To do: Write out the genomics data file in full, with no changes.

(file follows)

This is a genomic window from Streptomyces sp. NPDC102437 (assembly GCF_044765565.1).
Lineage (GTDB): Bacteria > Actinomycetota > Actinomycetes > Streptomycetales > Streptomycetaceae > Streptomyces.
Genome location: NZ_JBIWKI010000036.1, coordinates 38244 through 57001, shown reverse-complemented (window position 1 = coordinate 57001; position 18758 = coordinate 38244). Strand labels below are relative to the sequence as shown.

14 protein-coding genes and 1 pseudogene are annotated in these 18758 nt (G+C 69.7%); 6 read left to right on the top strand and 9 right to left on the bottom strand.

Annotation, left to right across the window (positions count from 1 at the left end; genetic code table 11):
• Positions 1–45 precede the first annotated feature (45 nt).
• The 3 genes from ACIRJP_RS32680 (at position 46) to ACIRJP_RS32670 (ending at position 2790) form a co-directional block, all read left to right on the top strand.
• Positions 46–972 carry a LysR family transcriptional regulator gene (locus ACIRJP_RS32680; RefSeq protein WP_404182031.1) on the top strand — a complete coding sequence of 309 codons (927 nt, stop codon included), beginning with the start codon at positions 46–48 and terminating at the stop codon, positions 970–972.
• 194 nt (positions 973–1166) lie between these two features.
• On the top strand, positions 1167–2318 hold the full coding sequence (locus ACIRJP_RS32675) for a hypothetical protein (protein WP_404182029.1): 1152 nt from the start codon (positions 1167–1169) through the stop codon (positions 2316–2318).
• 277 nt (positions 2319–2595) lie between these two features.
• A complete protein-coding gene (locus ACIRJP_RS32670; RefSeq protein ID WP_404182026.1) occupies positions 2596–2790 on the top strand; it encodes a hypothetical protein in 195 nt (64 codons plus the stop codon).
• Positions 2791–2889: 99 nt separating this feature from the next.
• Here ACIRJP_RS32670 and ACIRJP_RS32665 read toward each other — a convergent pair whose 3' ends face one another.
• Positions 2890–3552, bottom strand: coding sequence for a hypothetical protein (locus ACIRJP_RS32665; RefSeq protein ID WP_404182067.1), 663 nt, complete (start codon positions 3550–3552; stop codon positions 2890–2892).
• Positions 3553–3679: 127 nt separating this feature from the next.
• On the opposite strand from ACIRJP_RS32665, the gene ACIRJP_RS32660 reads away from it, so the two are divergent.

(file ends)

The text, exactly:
This is a genomic window from Streptomyces sp. NPDC102437 (assembly GCF_044765565.1).
Lineage (GTDB): Bacteria > Actinomycetota > Actinomycetes > Streptomycetales > Streptomycetaceae > Streptomyces.
Genome location: NZ_JBIWKI010000036.1, coordinates 38244 through 57001, shown reverse-complemented (window position 1 = coordinate 57001; position 18758 = coordinate 38244). Strand labels below are relative to the sequence as shown.

14 protein-coding genes and 1 pseudogene are annotated in these 18758 nt (G+C 69.7%); 6 read left to right on the top strand and 9 right to left on the bottom strand.

Annotation, left to right across the window (positions count from 1 at the left end; genetic code table 11):
• Positions 1–45 precede the first annotated feature (45 nt).
• The 3 genes from ACIRJP_RS32680 (at position 46) to ACIRJP_RS32670 (ending at position 2790) form a co-directional block, all read left to right on the top strand.
• Positions 46–972 carry a LysR family transcriptional regulator gene (locus ACIRJP_RS32680; RefSeq protein WP_404182031.1) on the top strand — a complete coding sequence of 309 codons (927 nt, stop codon included), beginning with the start codon at positions 46–48 and terminating at the stop codon, positions 970–972.
• 194 nt (positions 973–1166) lie between these two features.
• On the top strand, positions 1167–2318 hold the full coding sequence (locus ACIRJP_RS32675) for a hypothetical protein (protein WP_404182029.1): 1152 nt from the start codon (positions 1167–1169) through the stop codon (positions 2316–2318).
• 277 nt (positions 2319–2595) lie between these two features.
• A complete protein-coding gene (locus ACIRJP_RS32670; RefSeq protein ID WP_404182026.1) occupies positions 2596–2790 on the top strand; it encodes a hypothetical protein in 195 nt (64 codons plus the stop codon).
• Positions 2791–2889: 99 nt separating this feature from the next.
• Here ACIRJP_RS32670 and ACIRJP_RS32665 read toward each other — a convergent pair whose 3' ends face one another.
• Positions 2890–3552, bottom strand: coding sequence for a hypothetical protein (locus ACIRJP_RS32665; RefSeq protein ID WP_404182067.1), 663 nt, complete (start codon positions 3550–3552; stop codon positions 2890–2892).
• Positions 3553–3679: 127 nt separating this feature from the next.
• On the opposite strand from ACIRJP_RS32665, the gene ACIRJP_RS32660 reads away from it, so the two are divergent.